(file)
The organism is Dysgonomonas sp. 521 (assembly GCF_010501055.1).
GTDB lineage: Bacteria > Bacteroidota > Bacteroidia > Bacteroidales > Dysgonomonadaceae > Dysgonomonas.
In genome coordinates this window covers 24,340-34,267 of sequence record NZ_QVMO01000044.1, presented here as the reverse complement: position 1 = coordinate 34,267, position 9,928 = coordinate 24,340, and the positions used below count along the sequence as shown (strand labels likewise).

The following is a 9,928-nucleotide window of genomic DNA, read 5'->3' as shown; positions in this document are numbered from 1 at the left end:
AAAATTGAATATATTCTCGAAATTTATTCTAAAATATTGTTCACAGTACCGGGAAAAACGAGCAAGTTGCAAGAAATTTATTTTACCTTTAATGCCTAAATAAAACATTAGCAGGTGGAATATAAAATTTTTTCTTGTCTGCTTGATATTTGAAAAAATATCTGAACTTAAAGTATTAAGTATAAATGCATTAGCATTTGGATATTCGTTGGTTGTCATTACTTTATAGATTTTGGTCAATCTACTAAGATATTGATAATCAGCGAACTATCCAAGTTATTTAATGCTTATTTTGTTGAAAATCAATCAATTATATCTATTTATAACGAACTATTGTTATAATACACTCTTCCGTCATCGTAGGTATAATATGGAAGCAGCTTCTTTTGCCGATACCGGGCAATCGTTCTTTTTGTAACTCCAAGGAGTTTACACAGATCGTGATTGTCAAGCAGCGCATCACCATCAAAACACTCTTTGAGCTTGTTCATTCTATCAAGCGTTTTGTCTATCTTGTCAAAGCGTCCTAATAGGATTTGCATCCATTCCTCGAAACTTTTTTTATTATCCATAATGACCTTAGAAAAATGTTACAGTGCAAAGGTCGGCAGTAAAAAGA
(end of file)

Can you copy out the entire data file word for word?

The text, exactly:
The organism is Dysgonomonas sp. 521 (assembly GCF_010501055.1).
GTDB lineage: Bacteria > Bacteroidota > Bacteroidia > Bacteroidales > Dysgonomonadaceae > Dysgonomonas.
In genome coordinates this window covers 24,340-34,267 of sequence record NZ_QVMO01000044.1, presented here as the reverse complement: position 1 = coordinate 34,267, position 9,928 = coordinate 24,340, and the positions used below count along the sequence as shown (strand labels likewise).

The following is a 9,928-nucleotide window of genomic DNA, read 5'->3' as shown; positions in this document are numbered from 1 at the left end:
AAAATTGAATATATTCTCGAAATTTATTCTAAAATATTGTTCACAGTACCGGGAAAAACGAGCAAGTTGCAAGAAATTTATTTTACCTTTAATGCCTAAATAAAACATTAGCAGGTGGAATATAAAATTTTTTCTTGTCTGCTTGATATTTGAAAAAATATCTGAACTTAAAGTATTAAGTATAAATGCATTAGCATTTGGATATTCGTTGGTTGTCATTACTTTATAGATTTTGGTCAATCTACTAAGATATTGATAATCAGCGAACTATCCAAGTTATTTAATGCTTATTTTGTTGAAAATCAATCAATTATATCTATTTATAACGAACTATTGTTATAATACACTCTTCCGTCATCGTAGGTATAATATGGAAGCAGCTTCTTTTGCCGATACCGGGCAATCGTTCTTTTTGTAACTCCAAGGAGTTTACACAGATCGTGATTGTCAAGCAGCGCATCACCATCAAAACACTCTTTGAGCTTGTTCATTCTATCAAGCGTTTTGTCTATCTTGTCAAAGCGTCCTAATAGGATTTGCATCCATTCCTCGAAACTTTTTTTATTATCCATAATGACCTTAGAAAAATGTTACAGTGCAAAGGTCGGCAGTAAAAAGA